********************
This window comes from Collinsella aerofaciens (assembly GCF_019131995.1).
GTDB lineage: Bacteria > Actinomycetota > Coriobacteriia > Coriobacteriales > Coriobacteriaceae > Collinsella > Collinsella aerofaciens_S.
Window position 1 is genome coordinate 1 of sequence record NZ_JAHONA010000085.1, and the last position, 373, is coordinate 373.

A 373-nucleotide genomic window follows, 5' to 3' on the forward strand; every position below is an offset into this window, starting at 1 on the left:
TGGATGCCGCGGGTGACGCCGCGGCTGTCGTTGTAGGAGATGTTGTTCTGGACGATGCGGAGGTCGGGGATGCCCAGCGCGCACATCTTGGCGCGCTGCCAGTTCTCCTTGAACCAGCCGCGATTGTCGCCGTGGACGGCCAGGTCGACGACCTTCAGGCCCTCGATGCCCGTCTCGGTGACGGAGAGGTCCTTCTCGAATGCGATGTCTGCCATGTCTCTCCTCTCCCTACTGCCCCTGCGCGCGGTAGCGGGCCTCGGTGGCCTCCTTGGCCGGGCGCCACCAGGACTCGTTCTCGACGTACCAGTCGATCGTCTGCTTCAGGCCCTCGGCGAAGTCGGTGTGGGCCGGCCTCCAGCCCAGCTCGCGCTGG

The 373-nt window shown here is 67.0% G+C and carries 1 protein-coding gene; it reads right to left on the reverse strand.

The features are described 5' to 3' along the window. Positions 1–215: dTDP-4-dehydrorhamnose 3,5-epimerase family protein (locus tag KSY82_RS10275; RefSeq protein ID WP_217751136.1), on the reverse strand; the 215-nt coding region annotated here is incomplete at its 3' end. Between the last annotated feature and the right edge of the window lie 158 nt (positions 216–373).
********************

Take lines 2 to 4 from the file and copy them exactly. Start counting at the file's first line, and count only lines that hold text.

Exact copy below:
GTDB lineage: Bacteria > Actinomycetota > Coriobacteriia > Coriobacteriales > Coriobacteriaceae > Collinsella > Collinsella aerofaciens_S.
Window position 1 is genome coordinate 1 of sequence record NZ_JAHONA010000085.1, and the last position, 373, is coordinate 373.

A 373-nucleotide genomic window follows, 5' to 3' on the forward strand; every position below is an offset into this window, starting at 1 on the left: